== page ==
Sunday, October 23, 2016

What is soil analysis?

President Rodrigo R. Duterte emphasized the conduct of soil analysis in the country during his first State of the Nation Address (SONA) on July 15, 2016. He said that “we shall also conduct a nationwide soil analysis to determine areas most suitable for rice farming to optimize production with the use of effective soil rehabilitation and fertilization.”

As an effect of this presidential pronouncement, many people including professionals from various academic fields have been wondering what soil analysis is. Several readers of this blog suggested that I write about this topic hence, this article.

Soil analysis refers to the measurement of soil physical, chemical, and biological properties. It is done, depending on the type of soil analysis, for the following purposes: 1) to evaluate the origin and formation of the soil; 2) to assess the level of contamination of the soil; 3) to characterize the soil as a habitat of soil organisms; 4) to assess the soil fertility status; and 5) to evaluate the soil’s suitability for certain crops. Soil analysis is generally synonymous with soil testing. The major steps of soil analysis are soil sampling (and field soil examination) and laboratory analysis.

Soil profile examination and sampling to evaluate the origin of the soil
The first type of soil analysis is the most difficult and complex type. It is carried out by soil specialists called pedologists.  It involves detailed field description of the soil using standard procedures such as the Guidelines for Soil Description (4th edition by Jahn et al., 2006) published by FAO, Rome. Soil description is done on newly dug soil pit at least 1.5m deep or fresh road cuts. Collection of soil samples for intensive laboratory analysis is done on every soil layer (soil horizon) down to the bedrock. Laboratory analyses include the physical, chemical and mineralogical properties of the soil. Geochemical analysis of rock samples is also necessary.

The second type is conducted by soil scientists interested in soil pollution or contamination. Soil samples are usually collected in areas where soil contamination is suspected. Soil sampling is done at random or at fixed interval. Only the top soil layer (0-10 or 0-20 cm) is sampled using a soil auger or similar sampling tool. Soil samples are analyzed for their contents of soil pollutants (e.g. heavy metals) and are compared with published threshold values to know if the sample is contaminated or not.
Soil sampling to assess the contamination of Taft River in E. Samar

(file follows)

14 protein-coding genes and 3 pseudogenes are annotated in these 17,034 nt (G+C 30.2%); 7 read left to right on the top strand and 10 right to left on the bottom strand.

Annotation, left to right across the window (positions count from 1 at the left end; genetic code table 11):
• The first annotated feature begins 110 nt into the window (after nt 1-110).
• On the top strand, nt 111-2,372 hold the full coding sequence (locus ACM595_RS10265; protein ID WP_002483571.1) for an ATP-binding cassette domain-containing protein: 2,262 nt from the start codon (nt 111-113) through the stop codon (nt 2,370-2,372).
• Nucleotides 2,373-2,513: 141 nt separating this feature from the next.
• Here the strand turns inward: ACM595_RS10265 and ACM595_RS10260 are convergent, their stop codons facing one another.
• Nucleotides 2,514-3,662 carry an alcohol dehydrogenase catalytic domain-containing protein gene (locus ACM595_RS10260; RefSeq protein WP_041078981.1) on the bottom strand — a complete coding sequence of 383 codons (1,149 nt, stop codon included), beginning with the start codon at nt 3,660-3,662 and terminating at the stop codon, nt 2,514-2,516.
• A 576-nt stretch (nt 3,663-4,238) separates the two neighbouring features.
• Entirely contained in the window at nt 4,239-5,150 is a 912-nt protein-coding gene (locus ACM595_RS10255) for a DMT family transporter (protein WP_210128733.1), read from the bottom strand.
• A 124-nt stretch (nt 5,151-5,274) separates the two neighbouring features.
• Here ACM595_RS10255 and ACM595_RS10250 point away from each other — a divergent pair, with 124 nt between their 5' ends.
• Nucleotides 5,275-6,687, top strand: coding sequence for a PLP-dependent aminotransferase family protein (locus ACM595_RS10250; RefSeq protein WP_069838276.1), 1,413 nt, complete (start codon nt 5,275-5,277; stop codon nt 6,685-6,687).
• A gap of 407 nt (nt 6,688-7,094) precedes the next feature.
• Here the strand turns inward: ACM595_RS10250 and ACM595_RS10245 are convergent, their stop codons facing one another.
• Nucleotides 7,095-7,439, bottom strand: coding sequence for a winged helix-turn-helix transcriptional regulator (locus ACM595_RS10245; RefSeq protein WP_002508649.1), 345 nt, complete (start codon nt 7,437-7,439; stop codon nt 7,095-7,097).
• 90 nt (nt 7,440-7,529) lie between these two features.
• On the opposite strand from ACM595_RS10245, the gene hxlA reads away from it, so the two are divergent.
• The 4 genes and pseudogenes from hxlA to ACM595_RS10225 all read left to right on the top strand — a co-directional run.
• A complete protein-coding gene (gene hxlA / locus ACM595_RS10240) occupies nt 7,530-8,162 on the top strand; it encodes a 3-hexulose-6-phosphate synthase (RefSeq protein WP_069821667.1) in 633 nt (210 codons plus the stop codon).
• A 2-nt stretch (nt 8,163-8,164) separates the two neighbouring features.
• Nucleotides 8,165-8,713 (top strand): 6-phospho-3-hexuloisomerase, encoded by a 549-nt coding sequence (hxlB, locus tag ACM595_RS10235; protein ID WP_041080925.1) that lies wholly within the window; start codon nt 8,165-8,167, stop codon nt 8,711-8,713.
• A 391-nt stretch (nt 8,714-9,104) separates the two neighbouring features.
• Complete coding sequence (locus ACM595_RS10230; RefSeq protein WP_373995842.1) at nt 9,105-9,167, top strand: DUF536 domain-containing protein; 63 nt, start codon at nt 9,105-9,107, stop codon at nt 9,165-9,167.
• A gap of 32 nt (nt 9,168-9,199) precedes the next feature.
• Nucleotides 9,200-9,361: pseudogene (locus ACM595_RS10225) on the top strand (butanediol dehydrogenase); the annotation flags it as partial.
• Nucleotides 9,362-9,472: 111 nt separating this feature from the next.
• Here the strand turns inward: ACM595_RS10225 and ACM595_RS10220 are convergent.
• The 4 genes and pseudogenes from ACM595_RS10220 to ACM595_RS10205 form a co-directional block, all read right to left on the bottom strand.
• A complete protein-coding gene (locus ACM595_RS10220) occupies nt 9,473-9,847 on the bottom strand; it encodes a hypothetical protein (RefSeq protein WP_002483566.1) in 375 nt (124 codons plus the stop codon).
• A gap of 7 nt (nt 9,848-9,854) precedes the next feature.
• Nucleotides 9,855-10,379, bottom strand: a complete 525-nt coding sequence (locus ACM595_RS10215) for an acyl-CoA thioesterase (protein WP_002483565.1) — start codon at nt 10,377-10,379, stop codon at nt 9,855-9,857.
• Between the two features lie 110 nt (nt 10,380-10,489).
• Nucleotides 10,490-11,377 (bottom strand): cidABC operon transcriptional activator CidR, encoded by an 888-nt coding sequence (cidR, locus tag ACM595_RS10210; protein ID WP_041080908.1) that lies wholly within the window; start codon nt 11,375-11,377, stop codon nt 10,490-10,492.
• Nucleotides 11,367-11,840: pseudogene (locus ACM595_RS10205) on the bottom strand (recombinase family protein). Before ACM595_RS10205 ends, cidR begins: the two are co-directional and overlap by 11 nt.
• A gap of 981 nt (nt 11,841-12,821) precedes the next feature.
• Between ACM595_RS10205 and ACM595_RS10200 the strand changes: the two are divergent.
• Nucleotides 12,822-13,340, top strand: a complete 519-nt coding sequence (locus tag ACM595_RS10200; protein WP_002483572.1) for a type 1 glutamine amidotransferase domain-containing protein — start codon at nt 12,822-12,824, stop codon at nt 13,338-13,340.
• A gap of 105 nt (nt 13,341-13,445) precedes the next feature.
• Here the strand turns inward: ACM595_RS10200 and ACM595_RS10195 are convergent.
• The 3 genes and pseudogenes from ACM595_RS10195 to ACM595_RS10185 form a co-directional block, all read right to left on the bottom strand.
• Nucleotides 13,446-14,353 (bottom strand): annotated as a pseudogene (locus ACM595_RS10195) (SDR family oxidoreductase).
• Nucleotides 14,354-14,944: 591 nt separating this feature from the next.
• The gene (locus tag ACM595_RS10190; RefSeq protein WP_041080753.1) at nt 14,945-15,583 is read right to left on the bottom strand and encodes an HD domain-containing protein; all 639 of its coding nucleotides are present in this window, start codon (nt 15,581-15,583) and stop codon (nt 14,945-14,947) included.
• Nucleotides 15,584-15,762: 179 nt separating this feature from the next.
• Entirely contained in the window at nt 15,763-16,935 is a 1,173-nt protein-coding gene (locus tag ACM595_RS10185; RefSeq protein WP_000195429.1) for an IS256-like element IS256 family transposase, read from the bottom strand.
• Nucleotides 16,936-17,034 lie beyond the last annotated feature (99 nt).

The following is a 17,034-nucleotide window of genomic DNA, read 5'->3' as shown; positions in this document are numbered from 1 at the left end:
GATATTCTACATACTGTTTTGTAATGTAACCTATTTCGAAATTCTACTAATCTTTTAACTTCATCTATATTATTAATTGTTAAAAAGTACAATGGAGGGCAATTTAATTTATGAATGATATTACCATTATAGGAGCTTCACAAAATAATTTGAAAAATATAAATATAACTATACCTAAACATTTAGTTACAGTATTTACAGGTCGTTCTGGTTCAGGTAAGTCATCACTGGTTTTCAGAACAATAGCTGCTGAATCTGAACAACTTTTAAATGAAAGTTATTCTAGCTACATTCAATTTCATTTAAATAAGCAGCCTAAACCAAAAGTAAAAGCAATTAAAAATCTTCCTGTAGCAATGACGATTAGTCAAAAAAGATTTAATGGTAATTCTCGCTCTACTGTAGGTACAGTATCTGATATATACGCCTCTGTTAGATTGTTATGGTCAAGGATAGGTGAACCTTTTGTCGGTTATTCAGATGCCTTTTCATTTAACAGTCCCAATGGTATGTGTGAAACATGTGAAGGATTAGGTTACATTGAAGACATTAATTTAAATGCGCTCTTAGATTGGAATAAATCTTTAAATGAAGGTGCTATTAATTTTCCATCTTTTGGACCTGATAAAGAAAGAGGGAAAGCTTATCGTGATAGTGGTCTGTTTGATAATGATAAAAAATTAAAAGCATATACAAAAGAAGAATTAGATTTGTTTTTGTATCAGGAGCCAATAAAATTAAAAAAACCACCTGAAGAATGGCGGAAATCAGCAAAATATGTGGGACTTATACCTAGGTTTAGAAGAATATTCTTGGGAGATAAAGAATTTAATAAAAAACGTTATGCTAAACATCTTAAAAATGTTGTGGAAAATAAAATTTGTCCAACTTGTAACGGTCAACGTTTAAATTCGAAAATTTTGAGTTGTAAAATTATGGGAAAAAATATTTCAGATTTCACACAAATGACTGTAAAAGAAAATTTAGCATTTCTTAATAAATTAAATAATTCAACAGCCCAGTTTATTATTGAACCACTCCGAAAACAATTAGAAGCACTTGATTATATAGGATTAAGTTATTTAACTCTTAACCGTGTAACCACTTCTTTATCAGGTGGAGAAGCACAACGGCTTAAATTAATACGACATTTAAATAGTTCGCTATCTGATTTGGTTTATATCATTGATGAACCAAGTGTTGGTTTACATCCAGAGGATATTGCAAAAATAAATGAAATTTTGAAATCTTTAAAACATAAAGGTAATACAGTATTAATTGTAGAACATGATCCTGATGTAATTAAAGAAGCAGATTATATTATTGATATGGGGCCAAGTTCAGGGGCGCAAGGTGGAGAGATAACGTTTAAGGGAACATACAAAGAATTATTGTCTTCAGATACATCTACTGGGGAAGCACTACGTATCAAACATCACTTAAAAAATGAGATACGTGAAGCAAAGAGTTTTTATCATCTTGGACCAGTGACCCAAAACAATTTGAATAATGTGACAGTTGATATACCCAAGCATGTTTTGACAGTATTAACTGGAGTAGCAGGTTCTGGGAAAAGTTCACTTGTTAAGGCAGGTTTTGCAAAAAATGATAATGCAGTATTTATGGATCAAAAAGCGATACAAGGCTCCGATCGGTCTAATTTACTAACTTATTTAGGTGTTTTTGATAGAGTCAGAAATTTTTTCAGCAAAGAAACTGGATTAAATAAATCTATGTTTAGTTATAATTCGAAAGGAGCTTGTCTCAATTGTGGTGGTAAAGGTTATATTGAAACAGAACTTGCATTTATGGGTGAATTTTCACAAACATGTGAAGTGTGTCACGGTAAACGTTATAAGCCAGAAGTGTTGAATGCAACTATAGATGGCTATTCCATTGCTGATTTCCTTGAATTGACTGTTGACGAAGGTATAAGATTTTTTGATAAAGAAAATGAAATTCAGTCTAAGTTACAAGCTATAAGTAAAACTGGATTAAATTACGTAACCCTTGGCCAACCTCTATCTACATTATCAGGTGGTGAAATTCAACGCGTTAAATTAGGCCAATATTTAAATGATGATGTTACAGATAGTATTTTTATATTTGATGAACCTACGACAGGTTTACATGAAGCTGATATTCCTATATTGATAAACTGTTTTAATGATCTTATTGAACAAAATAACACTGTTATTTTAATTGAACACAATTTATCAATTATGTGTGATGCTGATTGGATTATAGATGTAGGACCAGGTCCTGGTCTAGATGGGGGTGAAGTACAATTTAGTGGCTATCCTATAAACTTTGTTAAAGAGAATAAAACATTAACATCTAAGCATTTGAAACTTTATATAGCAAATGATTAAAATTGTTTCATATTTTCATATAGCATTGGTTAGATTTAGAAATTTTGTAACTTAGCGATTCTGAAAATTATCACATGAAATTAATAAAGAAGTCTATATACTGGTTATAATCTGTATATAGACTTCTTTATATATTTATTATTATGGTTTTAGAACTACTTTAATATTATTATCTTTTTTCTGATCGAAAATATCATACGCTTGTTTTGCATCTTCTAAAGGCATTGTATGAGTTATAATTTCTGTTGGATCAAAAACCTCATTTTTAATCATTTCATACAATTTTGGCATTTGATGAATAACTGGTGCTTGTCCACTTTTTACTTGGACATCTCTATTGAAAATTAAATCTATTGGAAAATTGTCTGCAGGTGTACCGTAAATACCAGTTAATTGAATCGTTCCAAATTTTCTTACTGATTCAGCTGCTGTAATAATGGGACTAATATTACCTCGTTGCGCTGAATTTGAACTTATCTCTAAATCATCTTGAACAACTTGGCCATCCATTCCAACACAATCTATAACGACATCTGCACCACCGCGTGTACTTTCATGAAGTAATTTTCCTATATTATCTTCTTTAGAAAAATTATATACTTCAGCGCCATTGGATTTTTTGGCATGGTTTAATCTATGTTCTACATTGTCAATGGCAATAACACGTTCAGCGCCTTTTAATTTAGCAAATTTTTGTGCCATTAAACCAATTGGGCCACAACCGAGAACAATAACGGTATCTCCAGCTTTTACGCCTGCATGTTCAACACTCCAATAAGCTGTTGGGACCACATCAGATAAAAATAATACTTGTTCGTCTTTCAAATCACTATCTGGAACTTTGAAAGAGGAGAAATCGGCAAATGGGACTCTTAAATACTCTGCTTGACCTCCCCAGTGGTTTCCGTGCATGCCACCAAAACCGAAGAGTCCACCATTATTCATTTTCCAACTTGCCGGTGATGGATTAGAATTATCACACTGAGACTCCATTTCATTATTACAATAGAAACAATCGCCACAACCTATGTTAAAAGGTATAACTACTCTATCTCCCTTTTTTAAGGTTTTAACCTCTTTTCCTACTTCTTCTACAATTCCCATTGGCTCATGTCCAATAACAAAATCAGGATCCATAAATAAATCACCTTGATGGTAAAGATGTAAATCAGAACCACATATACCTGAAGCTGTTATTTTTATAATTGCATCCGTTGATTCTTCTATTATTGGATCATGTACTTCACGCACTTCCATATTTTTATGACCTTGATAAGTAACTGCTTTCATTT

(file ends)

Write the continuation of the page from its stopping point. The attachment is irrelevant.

The third type of soil analysis is conducted to know if the soil is favorable for certain soil organisms of interest (e.g. earthworms). This is popular among soil ecologists. Soil samples are collected usually from the top soil layer and then they are analysed for soil physical and chemical properties. Correlation analysis is then done between the population of the soil organism and the different soil properties to know which among the soil properties influences the population of the organisms.

The fourth type is the most well-known and commonly done type of soil analysis to support crop production. The main purpose is to know if the soil is fertile or not. Specifically, it is performed to assess, using high-tech laboratory equipment,  if the soil contains sufficient amounts of the essential nutrients required by plants (crops) to grow well and produce good yield (grain, tubers). The essential nutrients that the pant takes up from the soil include: nitrogen (N), phosphorus (P), potassium (K), calcium (Ca), magnesium (Mg), sulphur (S), iron (Fe), manganese (Mn), copper (Cu), zinc (Zn), molybdenum (Mo), boron (B), chlorine (Cl) and nickel (Ni). Since N, P and K are required by the plant in largest amounts, these three are usually the nutrients that are of limited supply in the soil. So farmers need to know how much of these nutrients must be applied to the soil through fertilizers. The final result of this type of soil analysis is a fertilizer recommendation.
Soil sampling for fertility evaluation
The fifth and last type of soil analysis is carried out to assess if a certain soil is suitable for crops such as rice, corn, vegetables, fruit trees, and others. This involves field soil examination to know the soil’s texture, structure, drainage, slope and depth using the methods of the first type of soil analysis. The soil samples are analysed for soil chemical properties such as soil pH, organic matter content, nutrient holding capacity as well as the amounts of the major nutrients (similar to the third type of soil analysis). The soil properties are then matched with the ecological requirement of the crop. The final result is a suitability map or table showing the suitable crops for each soil. It also indicates the soil constraints (or problems) if a crop is grown in a soil that is not suitable for that particular crop.

From the president’s pronouncement, it looks like that he meant the fifth type of soil analysis. Due to the tremendous amount of field and laboratory works, it cannot be done by the Bureau of Soil and Water Management alone. It needs the participation of universities with strong soil science program throughout the country such as Central Luzon State University, University of the Philippines Los Banos, Visayas State University, Central Mindanao State University, and University of Southern Mindanao.
Soil science students at VSU performing laboratory analysis of soil samples